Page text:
Ms. Vines leaned forward and folded her hands on the desk. “Keema, do you have any idea how serious this situation is? There was a gun underneath one of your children’s mattress and drugs in a cereal box.”
“But they weren’t mine,” I whined. “I didn’t even know the stuff was there. I swear to God in Heaven I didn’t.”
“I find that hard to believe, Keema.”
“Do you think I would actually have a gun and drugs around my kids?” I asked in disbelief.
“You tell me,” she said. “The police have also stated they found a lit blunt in your apartment.”
“That was Shane’s too.”
“You mean you didn’t smell him smoking?”
“I told you that autism thing may be a front. He’s real slick.”
She leaned back into her chair and looked at me strangely.
“I’m not lying, Ms. Vines. I would never put my kids in harms way like that.”
She exhaled. “Keema, I’m going to be straight forward with you. “You’ve been on assistance for several years. You haven’t shown any urge to find gainful employment.”
I slammed my hand on the desk. “I go on job interviews all the time!”
“Let me finish, Keema,” she said sternly. “You’re always late for our appointments. You’ve failed drug tests. To be honest with you, if it wasn’t for the kids, I would’ve taken you off of assistance a long time ago.”
I looked at her pitifully, biting my nails again.
“The system is in place to empower you, not enable you Keema.”
“I know, Ms. Vines. That’s what my mother tells me all the time. And I swear I’m trying my hardest. I’ve made mistakes but I’m a good person and I love my kids.”
She looked at me with no emotion. She was pissing me off but I didn’t show it. I stayed in character despite the fact that she was trying to give me such a hard time.
“It’s so hard out here for a single black mother, Ms. Vines.” Tears appeared in my eyes.
“I’m sorry Keema. No money this month until your case is reviewed further.”
I almost fainted.
Welfare Grind starts off with an explosive scene that shows Keema, the main character not taking ownership of something that has the authorities at her front door. When her kids are taken away from her this starts a downward spiral for tons of tricks and scams that Keema pulls off to get them back…all in the name of getting those Welfare Benefits. The money is good..REAL good and she can’t stand the thought of not collecting the funds. Keema’s character is very authentic and has readers wanting to choke her!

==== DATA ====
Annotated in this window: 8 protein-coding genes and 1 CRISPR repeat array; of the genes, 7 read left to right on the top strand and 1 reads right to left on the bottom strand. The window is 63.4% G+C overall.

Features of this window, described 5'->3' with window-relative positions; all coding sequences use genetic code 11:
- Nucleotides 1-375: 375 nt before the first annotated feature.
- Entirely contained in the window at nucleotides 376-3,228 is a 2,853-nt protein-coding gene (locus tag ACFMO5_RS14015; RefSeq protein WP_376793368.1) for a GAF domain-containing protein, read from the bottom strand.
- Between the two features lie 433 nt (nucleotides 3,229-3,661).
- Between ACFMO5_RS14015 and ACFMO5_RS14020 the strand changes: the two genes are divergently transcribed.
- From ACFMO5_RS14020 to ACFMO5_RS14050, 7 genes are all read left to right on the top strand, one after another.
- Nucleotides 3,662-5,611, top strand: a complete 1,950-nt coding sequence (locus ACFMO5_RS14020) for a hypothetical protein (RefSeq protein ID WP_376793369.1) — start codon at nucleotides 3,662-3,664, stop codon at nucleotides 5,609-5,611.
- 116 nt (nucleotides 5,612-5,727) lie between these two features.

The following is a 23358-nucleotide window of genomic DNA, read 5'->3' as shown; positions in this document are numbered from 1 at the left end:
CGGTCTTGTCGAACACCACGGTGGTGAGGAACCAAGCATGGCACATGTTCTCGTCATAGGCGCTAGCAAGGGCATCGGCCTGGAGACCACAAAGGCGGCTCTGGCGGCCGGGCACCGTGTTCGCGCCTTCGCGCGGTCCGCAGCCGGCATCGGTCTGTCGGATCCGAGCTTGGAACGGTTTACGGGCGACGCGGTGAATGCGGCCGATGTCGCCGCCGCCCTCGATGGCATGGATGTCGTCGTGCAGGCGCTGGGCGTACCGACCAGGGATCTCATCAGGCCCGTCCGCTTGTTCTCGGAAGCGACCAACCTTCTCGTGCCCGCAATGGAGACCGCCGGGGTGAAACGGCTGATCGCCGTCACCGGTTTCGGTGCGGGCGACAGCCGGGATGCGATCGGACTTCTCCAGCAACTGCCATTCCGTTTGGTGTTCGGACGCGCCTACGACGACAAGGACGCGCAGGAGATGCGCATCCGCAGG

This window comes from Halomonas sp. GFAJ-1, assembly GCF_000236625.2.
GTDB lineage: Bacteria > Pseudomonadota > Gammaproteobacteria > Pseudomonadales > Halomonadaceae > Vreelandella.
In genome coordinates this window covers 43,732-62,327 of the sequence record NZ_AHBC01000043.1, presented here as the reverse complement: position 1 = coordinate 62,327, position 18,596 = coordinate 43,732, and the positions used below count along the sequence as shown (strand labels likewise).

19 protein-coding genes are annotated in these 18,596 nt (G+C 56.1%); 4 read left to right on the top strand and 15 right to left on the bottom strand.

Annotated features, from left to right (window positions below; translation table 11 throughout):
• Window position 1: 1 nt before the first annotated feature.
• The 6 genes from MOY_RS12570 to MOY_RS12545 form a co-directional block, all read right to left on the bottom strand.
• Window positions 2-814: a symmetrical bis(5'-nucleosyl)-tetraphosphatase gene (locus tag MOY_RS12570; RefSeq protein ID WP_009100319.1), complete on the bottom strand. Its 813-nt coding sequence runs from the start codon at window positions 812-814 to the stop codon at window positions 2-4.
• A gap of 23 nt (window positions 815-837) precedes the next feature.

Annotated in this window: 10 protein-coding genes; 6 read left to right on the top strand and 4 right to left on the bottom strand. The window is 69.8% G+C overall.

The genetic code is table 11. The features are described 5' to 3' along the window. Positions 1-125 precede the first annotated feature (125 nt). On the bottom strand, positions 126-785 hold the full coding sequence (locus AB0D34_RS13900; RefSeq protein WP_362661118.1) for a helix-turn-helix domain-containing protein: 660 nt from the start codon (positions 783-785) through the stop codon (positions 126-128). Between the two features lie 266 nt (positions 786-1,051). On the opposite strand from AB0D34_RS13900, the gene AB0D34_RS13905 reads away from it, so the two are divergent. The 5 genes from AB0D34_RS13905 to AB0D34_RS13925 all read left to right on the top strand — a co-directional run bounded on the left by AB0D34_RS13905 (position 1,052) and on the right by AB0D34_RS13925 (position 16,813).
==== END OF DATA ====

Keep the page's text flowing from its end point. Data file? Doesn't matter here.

Treasure is Keema’s daughter who subliminally acts just like her mother. At ten years old she’s had to grow up all too soon becoming an apprentice in their project based home. Treasure is quick, witty and extremely intuitive. Unfortunately for Keema, karma may come from her own child. They say- the apple never falls far from the tree.
2. Which character or topic in the book can you identify with the most? Why?
I myself was one of those kids who didn’t have a relationship with my father, so I knew this was a subject that a lot of readers could relate to.
3. Is this the book you intended on writing or did it take on a life of its own as you were writing? How do you stay focused?
4. Ultimately, what do you want readers to gain from your book?
5. We are here to shine the spotlight on your new book, but what’s next? Share with us your latest news, awards or upcoming book releases. How may our readers follow you online?
Find Kendall at:
Kendall Banks, Executive Assistant by day, bartender by night is the proud author of Rich Girls, One Night Stand, Another One Stand and The Welfare Grind Series. She originally hails from both Georgia and North Carolina and presently resides in Washington, D.C. Her long time goal was to produce movies, however after writing her first movie script and failing, she turned it into a manuscript and submitted it to LCB. Ironically, after the success of One Night Stand the novel, an independent studio picked up the project and is now in pre-production. Kendall enjoys the success of her hard work but participates in community service activities often.